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Journey to the "Sky Palace": China takes another important step in space

Journey to the “Sky Palace”: China takes another important step in space

In China, the unmanned spacecraft “Tianzhou 5” (Heavenly Ship) took off with the Long March 7-Y6 launch vehicle from Wenchang Spaceport on southern China’s Hainan Island on Saturday. The flight is meant to prepare for the first crew change of the space station, whose construction began last year and which has been operational since June. The “Heavenly Palace” revolves around the Earth at an altitude of 340-420 kilometers.

After the launch of the cargo spacecraft, three more astronauts may follow up — in Chinese: astronauts — by the end of the month and live on the recently completed space station with colleagues Chen Dong, Liu Yang and Kai Xuzhi. The current crew is then scheduled to return to Earth in December. According to the plan, the new crew, which will start with “Shenzhou 15” (“Magic Ship”), will remain on the space station for about six months.

Paired successfully after only 2 hours

Just 15 minutes after launch, Deng Hongqin, director of the space center, reported that “Tianzhu 5” reached orbit as planned. All systems are operating normally. The start was “successful”. The 13-ton freighter carries six tons of materials and supplies. The space program reported that it successfully docked with the space station two hours after launch.

IMAGO / Xinhua / Guo Zhongzheng

Simulation of a docking maneuver in “Sky Palace”

The flight comes just 12 days after the launch of the last unit, Mengtian (“Dream of Heaven”), which was successfully connected to the T-shaped space station. It is the 12th mission to build and resupply the space station. China intends to operate the “Paradise Palace” for about ten years.

After the International Space Station: Soon the only outpost in space?

If the International Space Station closes as planned in the next few years, China will be the only country to occupy a permanent outpost in space. Through the “Sky Palace”, China is catching up with the great astronaut nations, the USA and Russia. For its ambitious goals, the People’s Republic of China has invested billions in the space program, which is run by the military and the China National Space Administration (CNSA). China is already successfully operating a rover on Mars. The country took rocks from the moon and was the first country to land a spacecraft on the far side of the moon.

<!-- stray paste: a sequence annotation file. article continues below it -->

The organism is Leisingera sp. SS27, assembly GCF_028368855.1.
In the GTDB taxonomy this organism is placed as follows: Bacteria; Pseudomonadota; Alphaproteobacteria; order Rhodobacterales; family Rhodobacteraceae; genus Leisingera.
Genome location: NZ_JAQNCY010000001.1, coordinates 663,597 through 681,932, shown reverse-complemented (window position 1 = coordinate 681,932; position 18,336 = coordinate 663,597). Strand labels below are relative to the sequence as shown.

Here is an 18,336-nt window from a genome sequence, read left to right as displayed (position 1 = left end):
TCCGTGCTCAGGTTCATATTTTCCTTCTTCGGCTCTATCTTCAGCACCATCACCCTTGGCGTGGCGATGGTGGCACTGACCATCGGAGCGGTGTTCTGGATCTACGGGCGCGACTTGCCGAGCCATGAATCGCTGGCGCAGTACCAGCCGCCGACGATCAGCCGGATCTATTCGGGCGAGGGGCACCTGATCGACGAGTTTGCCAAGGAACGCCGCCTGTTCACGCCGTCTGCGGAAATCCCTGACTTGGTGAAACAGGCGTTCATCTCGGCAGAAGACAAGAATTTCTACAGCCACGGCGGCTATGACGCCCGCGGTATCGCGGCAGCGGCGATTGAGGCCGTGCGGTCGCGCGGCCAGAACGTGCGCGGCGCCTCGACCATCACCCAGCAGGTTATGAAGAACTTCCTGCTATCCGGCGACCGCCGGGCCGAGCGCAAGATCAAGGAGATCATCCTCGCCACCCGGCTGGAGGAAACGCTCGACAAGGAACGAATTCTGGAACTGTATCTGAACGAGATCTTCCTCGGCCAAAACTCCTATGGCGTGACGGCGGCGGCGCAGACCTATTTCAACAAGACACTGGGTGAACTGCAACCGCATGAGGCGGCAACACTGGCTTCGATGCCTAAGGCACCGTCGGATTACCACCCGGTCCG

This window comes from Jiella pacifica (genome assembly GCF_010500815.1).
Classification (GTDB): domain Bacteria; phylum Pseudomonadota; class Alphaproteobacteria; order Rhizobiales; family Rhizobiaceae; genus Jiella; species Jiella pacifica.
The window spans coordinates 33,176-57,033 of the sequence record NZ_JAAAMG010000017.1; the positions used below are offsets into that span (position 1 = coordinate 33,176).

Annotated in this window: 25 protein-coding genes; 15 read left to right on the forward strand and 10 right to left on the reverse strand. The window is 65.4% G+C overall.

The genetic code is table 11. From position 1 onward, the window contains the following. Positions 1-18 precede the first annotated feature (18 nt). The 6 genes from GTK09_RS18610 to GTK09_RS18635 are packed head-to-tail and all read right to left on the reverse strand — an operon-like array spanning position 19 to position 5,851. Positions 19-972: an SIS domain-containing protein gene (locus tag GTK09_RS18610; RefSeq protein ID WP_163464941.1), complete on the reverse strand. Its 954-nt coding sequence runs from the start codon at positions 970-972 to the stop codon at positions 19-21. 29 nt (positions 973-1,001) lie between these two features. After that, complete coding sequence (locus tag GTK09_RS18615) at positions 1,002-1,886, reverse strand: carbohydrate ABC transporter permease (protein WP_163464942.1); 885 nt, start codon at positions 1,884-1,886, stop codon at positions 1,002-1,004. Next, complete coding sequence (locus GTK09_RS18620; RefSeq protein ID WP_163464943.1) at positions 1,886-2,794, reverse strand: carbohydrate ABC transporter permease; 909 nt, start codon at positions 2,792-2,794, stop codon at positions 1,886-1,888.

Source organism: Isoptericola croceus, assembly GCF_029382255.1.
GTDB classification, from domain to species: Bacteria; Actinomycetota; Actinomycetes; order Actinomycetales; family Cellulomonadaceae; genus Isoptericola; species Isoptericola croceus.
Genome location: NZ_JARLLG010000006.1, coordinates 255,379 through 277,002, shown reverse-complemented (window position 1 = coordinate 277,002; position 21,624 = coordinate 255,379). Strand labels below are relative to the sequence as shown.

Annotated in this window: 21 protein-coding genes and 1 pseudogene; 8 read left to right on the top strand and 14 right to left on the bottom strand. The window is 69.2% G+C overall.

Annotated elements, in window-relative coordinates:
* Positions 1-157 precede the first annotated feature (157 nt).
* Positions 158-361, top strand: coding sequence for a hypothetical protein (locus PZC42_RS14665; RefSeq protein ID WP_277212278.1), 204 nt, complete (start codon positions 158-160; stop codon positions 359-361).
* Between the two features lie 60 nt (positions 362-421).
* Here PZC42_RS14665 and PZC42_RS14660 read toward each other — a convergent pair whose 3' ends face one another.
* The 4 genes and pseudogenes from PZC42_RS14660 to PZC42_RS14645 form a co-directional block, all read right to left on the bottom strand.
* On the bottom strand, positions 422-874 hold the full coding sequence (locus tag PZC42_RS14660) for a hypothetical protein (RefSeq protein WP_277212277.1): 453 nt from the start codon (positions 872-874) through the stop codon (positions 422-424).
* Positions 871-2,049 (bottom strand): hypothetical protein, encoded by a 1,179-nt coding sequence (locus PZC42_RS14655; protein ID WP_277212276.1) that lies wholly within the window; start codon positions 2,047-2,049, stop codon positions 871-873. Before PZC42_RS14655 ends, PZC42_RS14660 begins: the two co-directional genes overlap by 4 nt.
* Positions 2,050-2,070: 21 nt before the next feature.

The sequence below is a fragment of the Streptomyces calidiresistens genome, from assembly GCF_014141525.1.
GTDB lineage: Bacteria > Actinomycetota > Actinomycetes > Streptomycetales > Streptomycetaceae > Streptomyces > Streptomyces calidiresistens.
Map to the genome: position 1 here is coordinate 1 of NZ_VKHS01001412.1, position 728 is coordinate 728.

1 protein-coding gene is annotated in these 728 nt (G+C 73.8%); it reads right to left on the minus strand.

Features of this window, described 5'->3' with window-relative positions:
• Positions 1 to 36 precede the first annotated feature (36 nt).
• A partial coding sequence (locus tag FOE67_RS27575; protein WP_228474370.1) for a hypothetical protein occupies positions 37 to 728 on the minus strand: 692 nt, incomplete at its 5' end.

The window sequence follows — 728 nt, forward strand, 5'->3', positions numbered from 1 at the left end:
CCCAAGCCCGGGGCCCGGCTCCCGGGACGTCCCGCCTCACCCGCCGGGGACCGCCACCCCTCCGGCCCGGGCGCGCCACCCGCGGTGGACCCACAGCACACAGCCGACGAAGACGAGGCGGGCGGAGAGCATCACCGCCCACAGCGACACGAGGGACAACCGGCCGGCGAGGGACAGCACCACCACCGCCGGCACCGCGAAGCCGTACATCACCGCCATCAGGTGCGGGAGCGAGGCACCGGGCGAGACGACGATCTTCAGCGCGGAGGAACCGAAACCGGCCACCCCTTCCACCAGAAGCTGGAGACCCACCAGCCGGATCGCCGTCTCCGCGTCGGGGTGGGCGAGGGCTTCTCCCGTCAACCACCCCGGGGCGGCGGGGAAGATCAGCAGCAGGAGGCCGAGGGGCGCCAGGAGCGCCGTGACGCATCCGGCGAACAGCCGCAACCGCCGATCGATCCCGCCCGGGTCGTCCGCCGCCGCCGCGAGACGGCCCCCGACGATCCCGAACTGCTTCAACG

Chinese space station crew

IMAGO / Xinhua / Sun Fengxiao

So far, there are three astronauts aboard the Chinese space station

In addition to the space station, China has other ambitious goals in space. A reusable spaceship could be used for this purpose by 2025. Rock samples from the moon’s polar regions will be brought to Earth within the next five years. In addition, plans are being made to establish a research station on the Moon with Russia.

The People’s Republic has very ambitious plans

One of the plans is to land on a near-Earth asteroid. China also wants to bring samples from Mars to Earth, which could happen in 2028. A mission to explore Jupiter could follow in 2029. China has also set up its own navigation satellite system, BeiDou. The space station’s plans also include a space telescope called “Xuntian”, said to be similar to the US Hubble telescope. It is scheduled to dock regularly with the “Heavenly Palace” for refueling and maintenance. It could be ready for launch in 2024.

Chinese missile

IMAGO / Xinhua / Liu Fang

China aspires to high goals – even for Mars and Jupiter

NASA also wants to participate again

The US space agency (NASA) has shown somewhat less ambition in recent years after the termination of the “Shuttle” program, which was discontinued in 2011 and since then for flights to the International Space Station (operating jointly with the European Space Agency, the European Space Agency) depending on the Russian Space transport ships and the private US space company. But now, after a long time, it wants to send a rocket with an unmanned Orion space capsule to the moon again, on Wednesday.

NASA representative Jim Free said only Friday that there was “nothing” that would prevent the November 16 launch. The launch pad in Cape Canaveral, Florida, was inspected Thursday after Hurricane Nicole hit the area. According to Free, the storm did not reach the wind speed that could have damaged the missile. The US space agency announced Thursday that first camera inspections revealed only minor damage such as loose seals and cracks in the weather protection. Because of the approaching storm, NASA has already postponed the planned launch of its new lunar rocket on Tuesday. The Moon rocket is now scheduled to launch on Wednesday at 1:04 a.m. local time (7:04 a.m. CET), with a two-hour launch window.

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